Another paper by Knill on a similar topic is the 71-page Some experiments in number theory ( Chapter 14 of that paper conjectures that if one runs Conway's Game of Life on the picture shown, then there is motion arbitrarily far from the origin. Knill has a website on these topics at

Wikipedia has more information about the Gaussian integers here:

Here's another post by me about the Gaussian integers in the work of my colleague Katherine Stange:

I thank +Owen Maresh for bringing some of these links to my attention in his post from June. I have been extremely busy for the last seven months, which is why I have barely posted, but this is no longer the case, so you can expect a decent level of output from me in the coming months.

#mathematics #scienceeveryday  
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I'm finding I don't have as much time as I thought, mostly because I was so busy for so long that I've built up a rather nasty backlog of things to do. But it will still be better than it was!
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For #floralfriday , here are some apple blossoms I saw while walking my dogs earlier this month. There are a lot more flowers than last year, which would be a good thing if anyone ever used the resulting apples.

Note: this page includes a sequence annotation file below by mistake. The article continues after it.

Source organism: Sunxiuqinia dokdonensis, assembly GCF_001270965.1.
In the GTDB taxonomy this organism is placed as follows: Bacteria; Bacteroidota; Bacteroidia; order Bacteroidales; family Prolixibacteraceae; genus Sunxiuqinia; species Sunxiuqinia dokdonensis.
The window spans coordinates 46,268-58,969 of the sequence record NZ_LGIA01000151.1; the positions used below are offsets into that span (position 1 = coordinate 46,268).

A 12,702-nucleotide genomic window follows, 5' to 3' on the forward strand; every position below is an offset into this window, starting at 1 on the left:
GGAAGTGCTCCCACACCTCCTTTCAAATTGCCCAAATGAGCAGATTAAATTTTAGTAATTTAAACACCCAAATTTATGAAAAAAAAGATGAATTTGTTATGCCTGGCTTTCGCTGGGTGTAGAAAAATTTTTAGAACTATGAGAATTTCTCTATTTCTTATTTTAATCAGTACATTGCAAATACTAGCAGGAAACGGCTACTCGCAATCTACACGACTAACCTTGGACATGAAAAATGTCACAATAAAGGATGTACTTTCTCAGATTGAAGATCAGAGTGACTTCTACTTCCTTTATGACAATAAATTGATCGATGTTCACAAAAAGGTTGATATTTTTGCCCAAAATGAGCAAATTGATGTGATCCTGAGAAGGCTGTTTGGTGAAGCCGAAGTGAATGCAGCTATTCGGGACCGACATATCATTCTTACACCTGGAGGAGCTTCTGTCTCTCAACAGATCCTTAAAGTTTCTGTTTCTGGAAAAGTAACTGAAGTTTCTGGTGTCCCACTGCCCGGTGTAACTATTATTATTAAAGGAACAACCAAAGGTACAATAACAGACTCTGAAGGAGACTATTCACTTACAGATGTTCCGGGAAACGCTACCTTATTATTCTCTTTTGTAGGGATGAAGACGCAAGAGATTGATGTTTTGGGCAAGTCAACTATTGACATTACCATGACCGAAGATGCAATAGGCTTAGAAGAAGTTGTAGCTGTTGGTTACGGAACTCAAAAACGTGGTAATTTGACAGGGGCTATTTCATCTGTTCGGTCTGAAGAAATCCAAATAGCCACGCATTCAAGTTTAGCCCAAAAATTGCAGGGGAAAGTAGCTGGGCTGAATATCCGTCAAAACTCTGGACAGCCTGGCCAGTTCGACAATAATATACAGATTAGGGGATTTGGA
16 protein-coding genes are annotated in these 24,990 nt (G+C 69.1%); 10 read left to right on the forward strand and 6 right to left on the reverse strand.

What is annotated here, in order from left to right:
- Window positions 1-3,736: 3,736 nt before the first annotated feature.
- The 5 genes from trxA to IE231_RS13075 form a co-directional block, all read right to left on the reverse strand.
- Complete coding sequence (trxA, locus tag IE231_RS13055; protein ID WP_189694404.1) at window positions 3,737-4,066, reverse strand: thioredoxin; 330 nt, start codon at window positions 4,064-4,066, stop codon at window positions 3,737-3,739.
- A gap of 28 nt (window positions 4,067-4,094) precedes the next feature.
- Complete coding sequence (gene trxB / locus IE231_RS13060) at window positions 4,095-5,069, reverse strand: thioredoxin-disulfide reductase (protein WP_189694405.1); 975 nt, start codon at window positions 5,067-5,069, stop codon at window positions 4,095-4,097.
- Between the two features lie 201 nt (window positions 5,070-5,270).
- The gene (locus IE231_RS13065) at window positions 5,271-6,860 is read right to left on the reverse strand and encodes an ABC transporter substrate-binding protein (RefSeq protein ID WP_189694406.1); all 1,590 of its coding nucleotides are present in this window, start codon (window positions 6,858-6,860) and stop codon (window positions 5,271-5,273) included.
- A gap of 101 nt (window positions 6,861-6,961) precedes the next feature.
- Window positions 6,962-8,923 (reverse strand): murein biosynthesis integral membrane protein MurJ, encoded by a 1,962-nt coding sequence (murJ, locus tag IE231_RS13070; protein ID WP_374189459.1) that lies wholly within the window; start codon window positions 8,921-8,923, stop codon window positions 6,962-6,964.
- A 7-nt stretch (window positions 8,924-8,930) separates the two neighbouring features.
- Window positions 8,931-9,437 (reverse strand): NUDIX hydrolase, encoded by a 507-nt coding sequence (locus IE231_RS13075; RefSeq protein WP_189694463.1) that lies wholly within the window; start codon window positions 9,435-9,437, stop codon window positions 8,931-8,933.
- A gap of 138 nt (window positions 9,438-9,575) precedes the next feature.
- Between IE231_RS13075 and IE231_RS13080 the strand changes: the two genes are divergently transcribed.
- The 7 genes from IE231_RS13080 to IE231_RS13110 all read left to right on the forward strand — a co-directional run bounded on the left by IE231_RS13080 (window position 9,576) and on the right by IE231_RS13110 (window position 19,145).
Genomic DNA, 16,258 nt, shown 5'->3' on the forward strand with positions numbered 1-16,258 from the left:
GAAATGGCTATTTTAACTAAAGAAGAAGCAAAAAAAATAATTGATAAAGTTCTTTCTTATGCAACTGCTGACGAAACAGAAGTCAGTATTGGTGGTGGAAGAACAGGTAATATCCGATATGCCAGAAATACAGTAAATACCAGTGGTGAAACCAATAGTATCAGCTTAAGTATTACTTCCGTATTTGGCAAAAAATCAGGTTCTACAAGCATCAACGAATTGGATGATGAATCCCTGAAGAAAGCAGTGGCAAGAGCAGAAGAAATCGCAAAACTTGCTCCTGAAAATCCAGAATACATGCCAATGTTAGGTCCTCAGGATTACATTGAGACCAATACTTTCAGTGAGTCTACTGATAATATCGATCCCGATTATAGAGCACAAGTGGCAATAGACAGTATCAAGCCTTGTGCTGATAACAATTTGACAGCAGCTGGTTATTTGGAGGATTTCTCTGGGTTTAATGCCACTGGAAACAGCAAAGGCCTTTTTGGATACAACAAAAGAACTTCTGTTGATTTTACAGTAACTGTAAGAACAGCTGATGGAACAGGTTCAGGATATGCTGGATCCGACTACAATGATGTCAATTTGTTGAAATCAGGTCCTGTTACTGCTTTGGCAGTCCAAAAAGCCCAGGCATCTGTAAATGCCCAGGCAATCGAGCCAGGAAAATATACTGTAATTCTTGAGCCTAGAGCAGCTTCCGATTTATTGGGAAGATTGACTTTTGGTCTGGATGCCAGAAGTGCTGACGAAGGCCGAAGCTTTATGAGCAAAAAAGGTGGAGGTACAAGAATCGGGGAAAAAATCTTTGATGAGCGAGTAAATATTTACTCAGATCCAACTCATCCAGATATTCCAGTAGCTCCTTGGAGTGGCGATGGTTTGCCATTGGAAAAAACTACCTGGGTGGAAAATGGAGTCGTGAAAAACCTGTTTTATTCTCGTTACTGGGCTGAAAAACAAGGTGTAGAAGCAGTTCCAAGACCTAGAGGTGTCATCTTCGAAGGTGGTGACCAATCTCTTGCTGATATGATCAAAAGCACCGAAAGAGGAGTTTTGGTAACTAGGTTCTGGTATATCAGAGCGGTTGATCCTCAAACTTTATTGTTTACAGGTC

This was taken with my iPhone 5 and edited with Snapseed. For contrast, my next post is likely to be a picture of one of the aforementioned dogs, taken with an Android phone.
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apple blossoms ? WOW. Look very beautiful 
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Here's a picture I took in a park near my house in Longmont, Colorado on January 10. Most of the snow is now gone. It was taken using my iPhone 5 using the HDR feature, but without any other editing.

#treetuesday #longmont   #colorado  
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Super great colors +Richard Green ! That is a great shot!
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The complexity of integers